This month I'm back on the road. Bookstore appearances in Western Washington and in early July, a conference near Boston. My new book Bright of the Sky is launched, with stellar reviews. I'm frightfully busy, so where is the time to write? If you wonder about that for your own writing, read on . . . .
Every aspiring fiction writer hears how important conflict is in storytelling. Despite this, beginners sometimes avoid it. Why?
Maybe the reason is that we are timid in facing our own issues or daunting challenges. Or the reason might be that we want to concentrate on character instead. Or we dislike the obvious villains from pulp stories and films. I can't help you with the first issue except to say that, as storytellers, we're not writing about ourselves. Please. Are you really that interesting? I know I'm not.
If you're ambivalent about conflict, let me urge you: get over it! Without tension and conflict a story is boring and your readers will abandon it. Without a collision of wills, your characters will appear flat.This is one of the most intriguing intersections in fiction: the outer drama of conflict reveals deep character. Conversely, it is character that makes action meaningful: why does she do what she does? How will he find the understanding or strength to do what is needed? Don't create a cardboard hero, then, who is pure at the beginning and remains so. Rather, make her a compelling personality who is not yet wise enough to overcome opposition. But who will be.
It's a mistake to relegate the source of the opposition to a character we despise. Conflict is both more believable and satisfying when those who oppose the protagonist deeply believe in a worthy position. Explore those motives fairly without signaling too strongly what your position is. Without this complexity, we have melodrama or at least a simplistic story. If conflict comes from a more general source of opposition, find a way to put a human face on it, embodying the general in a specific person. Better yet, have both cultural forces and individual opposition. You see the direction here: more, more, more. Isn't life like that?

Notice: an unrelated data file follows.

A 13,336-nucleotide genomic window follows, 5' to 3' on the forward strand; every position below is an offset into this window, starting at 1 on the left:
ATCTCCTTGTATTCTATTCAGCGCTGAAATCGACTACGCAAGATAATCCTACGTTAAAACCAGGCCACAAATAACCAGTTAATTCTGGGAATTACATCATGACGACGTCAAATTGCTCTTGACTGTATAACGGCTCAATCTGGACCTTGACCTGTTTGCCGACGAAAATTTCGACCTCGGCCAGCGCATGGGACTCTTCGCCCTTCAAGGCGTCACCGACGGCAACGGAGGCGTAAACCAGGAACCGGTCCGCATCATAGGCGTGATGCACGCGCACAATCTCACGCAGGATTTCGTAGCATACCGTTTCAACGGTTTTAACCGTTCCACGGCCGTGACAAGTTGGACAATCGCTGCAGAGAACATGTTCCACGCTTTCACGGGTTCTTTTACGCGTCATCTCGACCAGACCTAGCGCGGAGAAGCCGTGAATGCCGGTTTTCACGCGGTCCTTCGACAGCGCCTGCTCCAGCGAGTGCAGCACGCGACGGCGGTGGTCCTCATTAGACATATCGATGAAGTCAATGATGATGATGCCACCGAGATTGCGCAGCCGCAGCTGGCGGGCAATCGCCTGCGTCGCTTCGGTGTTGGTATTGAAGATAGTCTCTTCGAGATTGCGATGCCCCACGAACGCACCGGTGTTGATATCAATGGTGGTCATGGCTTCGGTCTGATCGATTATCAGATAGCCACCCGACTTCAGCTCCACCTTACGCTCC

And lastly, moving to a higher level of challenge--use internal as well as external conflict. In a nuanced character, desires collide. Inner conflict brings the reader into the story, asking, What would I do? Then your job is to keep the reader hooked by creating a dilemma that is irreconcilable. No happy endings? Yes, there can be. But there is a price to pay. No one gets everything.
Sound hard? It is. It's why so many books disappoint! The author didn't work hard enough on conflict, making it believable, memorable and deeply, universally human.
Our lives are so busy. We all complain about it, and me louder than anyone. When can there ever be enough time to write a novel? Or even a short story?
There is a concept called scarcity. There is never enough of anything; it's what gives things value. Time is scarce, among other things. The approach to this problem takes an open mind (damn it, anyway!) and a willingness to think outside the lines. In a nutshell, here is what must be done: Take a clear look at how you're spending your time. This is your life. This is all there is. Are you squandering your moments?